Name:  44.jpg
Views: 19
Size:  39.4 KB
    OK, What is up with the scary old man puppet?
    Offline

    16
    ReputationRep:
    (Original post by JMR2017)
    OK, What is up with the scary old man puppet?
    Trying hard to be funny and speak some elements of a serious message in the same time.
    • Community Assistant
    Offline

    18
    ReputationRep:
    (Original post by PTMalewski)
    Trying hard to be funny and speak some elements of a serious message in the same time.
    More scary than funny. It is as if his black beady eyes are searching my soul.
    Offline

    11
    ReputationRep:
    And when a child gets kidnapped by someone who could not be identified because of the veil, the parents will sue the school for failure to provide adequate security. Surely, safety ought to be of paramount importance
    Offline

    16
    ReputationRep:
    The school told her not to wear identity-concealing clothing on the premises and she saw dollar signs.

    Burkas are a choice (husband permitting); a non-essential garment. This woman suffered no financial loss and her feelings aren't worthy of a payout.

    I really hope this gets thrown out, but sadly the court will most likely pander.
    • Very Important Poster
    Offline

    19
    Whilst you can wear what you like to run to your nearest legal aid solicitor and the papers is pathetic over this.
    Offline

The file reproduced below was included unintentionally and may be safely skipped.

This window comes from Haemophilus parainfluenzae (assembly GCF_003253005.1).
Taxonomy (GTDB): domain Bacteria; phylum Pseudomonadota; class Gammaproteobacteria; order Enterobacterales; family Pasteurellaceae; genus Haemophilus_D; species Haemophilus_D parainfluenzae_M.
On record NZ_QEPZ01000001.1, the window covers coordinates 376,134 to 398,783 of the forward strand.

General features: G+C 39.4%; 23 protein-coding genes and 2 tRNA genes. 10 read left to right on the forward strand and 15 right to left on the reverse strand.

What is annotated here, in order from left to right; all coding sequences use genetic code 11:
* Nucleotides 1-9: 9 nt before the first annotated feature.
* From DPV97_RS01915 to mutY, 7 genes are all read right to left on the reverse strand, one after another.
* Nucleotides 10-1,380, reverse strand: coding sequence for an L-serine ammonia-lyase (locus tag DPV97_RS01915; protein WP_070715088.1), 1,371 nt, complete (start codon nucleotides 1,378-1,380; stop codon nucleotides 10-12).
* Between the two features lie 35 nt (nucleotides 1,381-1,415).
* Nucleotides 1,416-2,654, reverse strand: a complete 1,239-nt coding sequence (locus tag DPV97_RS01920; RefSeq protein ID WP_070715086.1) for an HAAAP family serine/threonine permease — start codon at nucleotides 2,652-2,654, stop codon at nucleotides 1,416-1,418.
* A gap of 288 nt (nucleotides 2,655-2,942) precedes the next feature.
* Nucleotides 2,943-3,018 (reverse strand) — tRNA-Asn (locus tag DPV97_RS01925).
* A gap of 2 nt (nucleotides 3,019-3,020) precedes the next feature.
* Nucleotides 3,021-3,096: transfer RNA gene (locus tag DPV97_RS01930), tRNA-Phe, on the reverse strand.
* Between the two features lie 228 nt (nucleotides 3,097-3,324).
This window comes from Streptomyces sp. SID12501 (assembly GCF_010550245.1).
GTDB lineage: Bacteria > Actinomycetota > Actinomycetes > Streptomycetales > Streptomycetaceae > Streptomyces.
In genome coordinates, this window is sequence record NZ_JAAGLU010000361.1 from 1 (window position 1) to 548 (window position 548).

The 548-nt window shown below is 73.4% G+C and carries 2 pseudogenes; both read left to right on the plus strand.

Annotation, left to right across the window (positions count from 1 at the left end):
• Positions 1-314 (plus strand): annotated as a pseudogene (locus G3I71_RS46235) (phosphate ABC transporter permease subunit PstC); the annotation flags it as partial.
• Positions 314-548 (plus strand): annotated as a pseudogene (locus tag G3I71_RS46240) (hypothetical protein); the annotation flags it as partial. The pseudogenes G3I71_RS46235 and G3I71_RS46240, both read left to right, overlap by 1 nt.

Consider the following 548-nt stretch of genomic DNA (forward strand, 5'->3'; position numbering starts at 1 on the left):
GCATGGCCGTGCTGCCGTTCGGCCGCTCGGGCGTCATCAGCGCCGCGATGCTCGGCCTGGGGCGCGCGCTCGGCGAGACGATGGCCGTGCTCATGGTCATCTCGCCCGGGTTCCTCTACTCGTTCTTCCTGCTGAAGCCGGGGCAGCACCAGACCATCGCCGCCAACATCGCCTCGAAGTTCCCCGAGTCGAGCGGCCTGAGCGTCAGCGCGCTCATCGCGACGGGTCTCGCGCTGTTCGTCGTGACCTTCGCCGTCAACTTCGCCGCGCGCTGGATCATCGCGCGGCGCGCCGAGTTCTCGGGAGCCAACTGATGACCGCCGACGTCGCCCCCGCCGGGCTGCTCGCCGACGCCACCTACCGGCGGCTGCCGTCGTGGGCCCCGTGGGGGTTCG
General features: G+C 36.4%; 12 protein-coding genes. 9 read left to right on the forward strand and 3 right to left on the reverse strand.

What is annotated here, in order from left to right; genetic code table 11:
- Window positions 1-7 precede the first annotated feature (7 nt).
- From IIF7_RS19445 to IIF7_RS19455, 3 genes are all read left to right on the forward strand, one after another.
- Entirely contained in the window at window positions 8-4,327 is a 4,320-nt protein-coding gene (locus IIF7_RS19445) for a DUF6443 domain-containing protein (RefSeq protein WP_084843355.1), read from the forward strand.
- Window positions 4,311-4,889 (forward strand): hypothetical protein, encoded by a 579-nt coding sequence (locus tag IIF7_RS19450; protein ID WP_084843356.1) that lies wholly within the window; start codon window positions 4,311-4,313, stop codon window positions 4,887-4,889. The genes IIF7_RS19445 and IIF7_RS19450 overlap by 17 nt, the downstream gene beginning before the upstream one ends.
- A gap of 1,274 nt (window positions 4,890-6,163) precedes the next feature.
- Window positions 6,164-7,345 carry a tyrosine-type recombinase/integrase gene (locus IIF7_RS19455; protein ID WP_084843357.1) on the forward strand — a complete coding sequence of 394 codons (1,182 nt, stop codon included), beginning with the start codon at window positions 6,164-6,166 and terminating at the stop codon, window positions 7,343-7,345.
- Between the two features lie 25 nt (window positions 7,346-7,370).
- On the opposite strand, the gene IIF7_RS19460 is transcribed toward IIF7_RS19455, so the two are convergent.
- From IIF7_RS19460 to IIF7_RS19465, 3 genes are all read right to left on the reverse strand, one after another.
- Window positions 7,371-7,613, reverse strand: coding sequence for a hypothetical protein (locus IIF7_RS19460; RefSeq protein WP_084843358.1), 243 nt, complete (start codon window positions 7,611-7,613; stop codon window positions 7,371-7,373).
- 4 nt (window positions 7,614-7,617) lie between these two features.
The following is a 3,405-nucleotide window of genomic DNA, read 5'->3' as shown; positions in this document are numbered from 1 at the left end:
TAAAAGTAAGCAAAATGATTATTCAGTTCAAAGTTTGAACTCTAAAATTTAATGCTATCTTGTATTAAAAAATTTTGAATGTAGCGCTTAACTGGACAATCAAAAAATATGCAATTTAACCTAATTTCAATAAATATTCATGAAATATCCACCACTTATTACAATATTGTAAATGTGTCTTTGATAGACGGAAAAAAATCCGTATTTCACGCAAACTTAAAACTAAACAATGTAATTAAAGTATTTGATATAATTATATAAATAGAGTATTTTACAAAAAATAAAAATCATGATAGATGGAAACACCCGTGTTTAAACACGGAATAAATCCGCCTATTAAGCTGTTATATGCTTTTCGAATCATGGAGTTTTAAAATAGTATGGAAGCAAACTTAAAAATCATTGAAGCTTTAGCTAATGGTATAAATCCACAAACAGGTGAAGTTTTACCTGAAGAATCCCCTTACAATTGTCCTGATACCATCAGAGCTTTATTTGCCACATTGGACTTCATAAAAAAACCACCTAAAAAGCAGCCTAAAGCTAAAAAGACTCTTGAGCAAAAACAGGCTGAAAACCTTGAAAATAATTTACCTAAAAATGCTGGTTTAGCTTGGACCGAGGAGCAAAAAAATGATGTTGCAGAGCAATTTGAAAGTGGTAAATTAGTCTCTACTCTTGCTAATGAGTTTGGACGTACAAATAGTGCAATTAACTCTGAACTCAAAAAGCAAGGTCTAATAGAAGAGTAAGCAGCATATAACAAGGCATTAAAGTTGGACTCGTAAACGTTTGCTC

21
    ReputationRep:
    I agrer with the school
    I just dont feel comfortable speaking to people with a veil over their face and just sering their eyes.
    I mean, women can wear whatever they want, but...
    Offline

    1
    ReputationRep:
    (Original post by Moonstruck16)
    An old family friend used to grab onto keys and make the sign of the cross whenever somebody in a burka walked past

    Posted from TSR Mobile
    I'm very surprised they did not report it to the police, things like that offend them- look on YouTube at the Britain First videos they get so triggered when they walk around towns and cities with the Christian cross particularly ones with big muslim populations.

    This is slightly off topic- during Euro 2016 football competition I had a St George's flag in my window my muslim neighbour reported it to a roaming police officer-the officer told me which house the complaint came from. This is where the double standards start to kick in he had an Hezbulloah flag on display- that's effectively a terrorist organisation-**** all was done, because they play the race/religion card
    Offline

    15
    ReputationRep: